Any leverage House Speaker Nancy Pelosi thought she had over President Donald Trump and the GOP-led Senate appeared to evaporate like water Wednesday.
Senate Majority Leader Mitch McConnell announced that afternoon that no matter how long the speaker holds onto the House’s articles of impeachment against the president, he will not bend the knee and allow her to unfairly dictate the rules of the president’s Senate trial.
The announcement came hours after Pelosi submitted a public letter to her caucus accusing McConnell, a Republican, of being loyal to the president, also a Republican, and demanding he capitulates to her demands.
“Speaker Pelosi wanted leverage to reach into the Senate and dictate our trial proceedings to us,” the Senate leader said in a floor speech.
“Now I’ve made clear from the beginning that no such leverage exists. It is nonexistent. And yesterday we made clear it will never exist. The House Democrats’ turn is over. The Senate has made its decision.”
He reiterated this refrain in a tweet posted later that afternoon:
There will be no haggling with the House over Senate procedure. We will not cede our authority to try this impeachment. The House Democrats’ turn is over. The Senate has made its decision. This is for the Senate, and the Senate only, to decide.
— Leader McConnell (@senatemajldr) January 8, 2020
That same afternoon, Politico ran a report revealing that Senate Democrats have also turned against the House speaker, in part because of McConnell’s maneuvering.
“Democrats’ hopes of swaying the GOP leader have dimmed after McConnell secured the votes in his caucus to move forward without an agreement on witnesses and documents,” the outlet revealed. “And Senate Democrats say it’s time to begin the trial and end the delay.”
“The longer it goes on the less urgent it becomes,” Sen. Dianne Feinstein reportedly said. “So if it’s serious and urgent, send them over. If it isn’t, don’t send it over.”
From the get-go, House Democrats argued that impeaching the president was a “serious and urgent” process that had to be completed ASAP for the health of the nation and its next general election. Yet the moment the House approved articles of impeachment against the president, this sentiment seemed to disappear overnight.
“Just weeks ago, it was Jerry Nadler and Eric Swalwell saying things like nothing could be more urgent than this impeachment,” Rep. Matt Gaetz, a Republican, noted during an appearance on Fox News in late December.
“Swalwell called it a crime spree in progress, and now Nancy Pelosi sort of holds the articles of impeachment like some demented non-Santa Claus not delivering the gifts to the children. It’s very strange to observe.”
(Source: Fox News)
Senate Democrats appear to agree.
Sen. Joe Manchin reportedly said that House Democrats “should move on” from their stunts and just transmit the articles of impeachment to the Senate, while Sen. Jon Tester added that he’s “ready” for the trial to start already.
“We need to get folks to testify and we need more information … but nonetheless, I’m ready,” he said. “I don’t know what leverage we have. It looks like the cake is already baked.”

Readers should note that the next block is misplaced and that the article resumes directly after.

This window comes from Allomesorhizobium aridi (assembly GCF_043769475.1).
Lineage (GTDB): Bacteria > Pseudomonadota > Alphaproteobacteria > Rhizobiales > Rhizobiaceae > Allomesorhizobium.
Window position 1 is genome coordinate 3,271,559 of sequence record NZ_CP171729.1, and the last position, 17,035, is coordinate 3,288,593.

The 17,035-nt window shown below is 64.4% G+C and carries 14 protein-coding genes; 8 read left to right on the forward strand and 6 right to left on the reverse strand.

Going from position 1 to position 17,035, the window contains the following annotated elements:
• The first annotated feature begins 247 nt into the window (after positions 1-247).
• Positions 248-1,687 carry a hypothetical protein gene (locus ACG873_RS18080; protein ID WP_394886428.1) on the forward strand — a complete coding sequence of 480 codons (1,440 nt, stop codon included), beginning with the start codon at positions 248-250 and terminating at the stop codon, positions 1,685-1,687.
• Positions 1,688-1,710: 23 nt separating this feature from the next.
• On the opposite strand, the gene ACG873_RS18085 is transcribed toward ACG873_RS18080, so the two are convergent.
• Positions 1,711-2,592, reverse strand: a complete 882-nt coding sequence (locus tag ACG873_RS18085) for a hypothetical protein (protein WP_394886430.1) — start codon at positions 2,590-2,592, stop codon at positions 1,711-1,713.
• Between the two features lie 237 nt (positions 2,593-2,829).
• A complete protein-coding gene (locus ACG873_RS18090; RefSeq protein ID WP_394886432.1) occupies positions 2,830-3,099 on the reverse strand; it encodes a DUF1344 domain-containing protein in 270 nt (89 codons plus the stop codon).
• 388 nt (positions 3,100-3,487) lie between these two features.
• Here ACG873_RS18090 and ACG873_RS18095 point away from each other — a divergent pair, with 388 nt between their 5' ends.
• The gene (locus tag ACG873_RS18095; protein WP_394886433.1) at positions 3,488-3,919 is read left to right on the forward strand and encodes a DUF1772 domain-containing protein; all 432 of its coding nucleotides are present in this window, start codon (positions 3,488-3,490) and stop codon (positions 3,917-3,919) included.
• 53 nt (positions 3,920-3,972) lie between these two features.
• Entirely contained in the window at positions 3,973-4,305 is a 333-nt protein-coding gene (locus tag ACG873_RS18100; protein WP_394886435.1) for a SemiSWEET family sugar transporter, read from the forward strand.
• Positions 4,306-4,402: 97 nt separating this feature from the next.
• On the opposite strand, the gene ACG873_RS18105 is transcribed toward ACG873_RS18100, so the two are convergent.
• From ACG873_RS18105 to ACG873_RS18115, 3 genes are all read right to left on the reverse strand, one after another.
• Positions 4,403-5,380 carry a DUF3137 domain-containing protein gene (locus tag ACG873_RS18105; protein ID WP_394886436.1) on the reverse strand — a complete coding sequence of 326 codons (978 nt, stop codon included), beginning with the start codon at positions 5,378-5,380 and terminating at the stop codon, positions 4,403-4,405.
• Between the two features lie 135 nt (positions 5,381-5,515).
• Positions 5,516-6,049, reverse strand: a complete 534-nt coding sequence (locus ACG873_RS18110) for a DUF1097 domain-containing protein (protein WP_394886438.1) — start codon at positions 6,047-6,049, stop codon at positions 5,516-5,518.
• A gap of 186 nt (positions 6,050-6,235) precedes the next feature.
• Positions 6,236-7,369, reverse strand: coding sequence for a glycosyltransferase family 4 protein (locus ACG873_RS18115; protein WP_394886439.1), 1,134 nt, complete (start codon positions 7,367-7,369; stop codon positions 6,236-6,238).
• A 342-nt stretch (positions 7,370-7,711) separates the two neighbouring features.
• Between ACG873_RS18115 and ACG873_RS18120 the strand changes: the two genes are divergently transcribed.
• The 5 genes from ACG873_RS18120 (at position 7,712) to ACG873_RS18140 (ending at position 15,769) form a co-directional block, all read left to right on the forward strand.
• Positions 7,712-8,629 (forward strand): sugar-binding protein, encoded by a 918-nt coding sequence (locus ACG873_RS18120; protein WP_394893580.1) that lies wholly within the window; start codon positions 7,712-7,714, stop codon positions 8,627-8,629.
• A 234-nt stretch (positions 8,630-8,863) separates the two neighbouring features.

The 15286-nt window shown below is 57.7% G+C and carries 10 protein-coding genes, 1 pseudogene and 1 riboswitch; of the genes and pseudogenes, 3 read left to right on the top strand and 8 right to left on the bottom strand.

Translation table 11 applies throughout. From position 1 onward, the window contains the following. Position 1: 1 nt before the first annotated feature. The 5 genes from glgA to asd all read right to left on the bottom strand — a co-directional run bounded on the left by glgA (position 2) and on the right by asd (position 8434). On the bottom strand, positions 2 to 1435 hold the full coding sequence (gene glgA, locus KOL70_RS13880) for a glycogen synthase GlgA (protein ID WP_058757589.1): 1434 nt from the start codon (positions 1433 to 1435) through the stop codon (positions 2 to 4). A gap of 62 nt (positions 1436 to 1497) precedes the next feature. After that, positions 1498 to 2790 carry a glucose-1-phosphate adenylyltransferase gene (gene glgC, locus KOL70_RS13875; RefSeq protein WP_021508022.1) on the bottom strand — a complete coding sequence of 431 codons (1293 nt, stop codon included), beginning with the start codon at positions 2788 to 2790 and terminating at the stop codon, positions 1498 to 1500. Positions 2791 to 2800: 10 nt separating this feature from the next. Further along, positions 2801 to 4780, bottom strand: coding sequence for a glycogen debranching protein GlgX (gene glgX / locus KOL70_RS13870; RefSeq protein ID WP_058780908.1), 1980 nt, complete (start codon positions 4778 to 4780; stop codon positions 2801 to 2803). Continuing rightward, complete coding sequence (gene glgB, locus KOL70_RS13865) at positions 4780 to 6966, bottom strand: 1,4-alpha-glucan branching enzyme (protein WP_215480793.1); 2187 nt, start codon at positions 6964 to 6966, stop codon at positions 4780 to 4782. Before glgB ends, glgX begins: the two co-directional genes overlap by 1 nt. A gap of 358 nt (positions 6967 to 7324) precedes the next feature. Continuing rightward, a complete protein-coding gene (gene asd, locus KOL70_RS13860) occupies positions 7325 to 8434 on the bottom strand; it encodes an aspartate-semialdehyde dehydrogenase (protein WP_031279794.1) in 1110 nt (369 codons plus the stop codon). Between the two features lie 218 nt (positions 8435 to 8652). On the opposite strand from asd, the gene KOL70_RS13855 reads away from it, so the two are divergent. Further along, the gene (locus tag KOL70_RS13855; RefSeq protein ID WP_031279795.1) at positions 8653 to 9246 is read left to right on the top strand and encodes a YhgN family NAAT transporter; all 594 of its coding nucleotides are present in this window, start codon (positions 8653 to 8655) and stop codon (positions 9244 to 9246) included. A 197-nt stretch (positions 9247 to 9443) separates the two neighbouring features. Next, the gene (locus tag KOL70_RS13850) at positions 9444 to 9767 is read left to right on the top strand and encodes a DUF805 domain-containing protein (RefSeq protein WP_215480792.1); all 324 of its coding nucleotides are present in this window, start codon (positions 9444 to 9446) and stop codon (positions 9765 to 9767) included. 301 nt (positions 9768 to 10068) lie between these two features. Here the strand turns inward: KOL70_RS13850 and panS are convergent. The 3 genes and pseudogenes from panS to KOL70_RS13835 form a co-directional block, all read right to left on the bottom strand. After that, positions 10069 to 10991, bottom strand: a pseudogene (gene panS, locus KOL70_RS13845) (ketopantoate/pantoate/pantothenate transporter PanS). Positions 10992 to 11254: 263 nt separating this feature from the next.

Pelosi has sought to dictate the rules of the GOP-Senate trial by attempting to force McConnell to subpoena those witnesses whom her colleagues had failed to interview during their own hearings in the Democrat-led House.
But the argument by McConnell is that House Democrats already had their chance and made their bed. With the articles of impeachment now formally approved, the process of impeachment lies with the Senate, not the House. And the blame for this lies solely with Democrats.
Prior to House Democrats voting on articles of impeachment, numerous pundits and analysts from both sides of the political aisle warned them to slow their roll and stop rushing a process that has historically always taken far longer to complete.
Even notorious (and quite legally challenged) anti-Trump zealot Michael Avenatti warned Democrats against rushing the process:
It makes no sense as to why the Dems are rushing to get the impeachment before the Senate, where McConnell, Graham, Cruz, et al. will take control of the process. Once again, the Dems are playing tic-tac-toe while the Republicans play 3D chess.
— Michael Avenatti (@MichaelAvenatti) December 10, 2019
Turley warns House Democrats against rushing the impeachment process: “If you rush this impeachment, you’re going to leave half the country behind…You have to give the time to build a record. This isn’t an impulse buy item.” https://t.co/5Pgb8iGzpR pic.twitter.com/fe0ku8H52z
— CBS News (@CBSNews) December 4, 2019
Democrats chose, however, to ignore the warnings, and now they must live with the consequences of their own poor decision-making, Republicans have argued.
In an interview late Wednesday with Fox News host Sean Hannity, Senate Judiciary Committee chair Lindsey Graham praised McConnell for standing up to Pelosi and predicted that the president’s trial will likely start as earlier as next week.
“Hats off to Mitch McConnell for playing this very well. We’ll take the trial up next week,” he reportedly said.
He also revealed that he plans to introduce a resolution Thursday that blasts Pelosi for her intransigence.
“In it, he writes that Pelosi lacks ‘the power to effectively veto a resolution passed by a duly elected majority of the House of Representatives by refusing to transmit such a resolution to the Senate,'” Fox News has confirmed.
“Graham argued that hanging onto the articles ‘is a flagrant violation of the separation of powers expressly outlined in the bicameral impeachment process under the Constitution of the United States.'”
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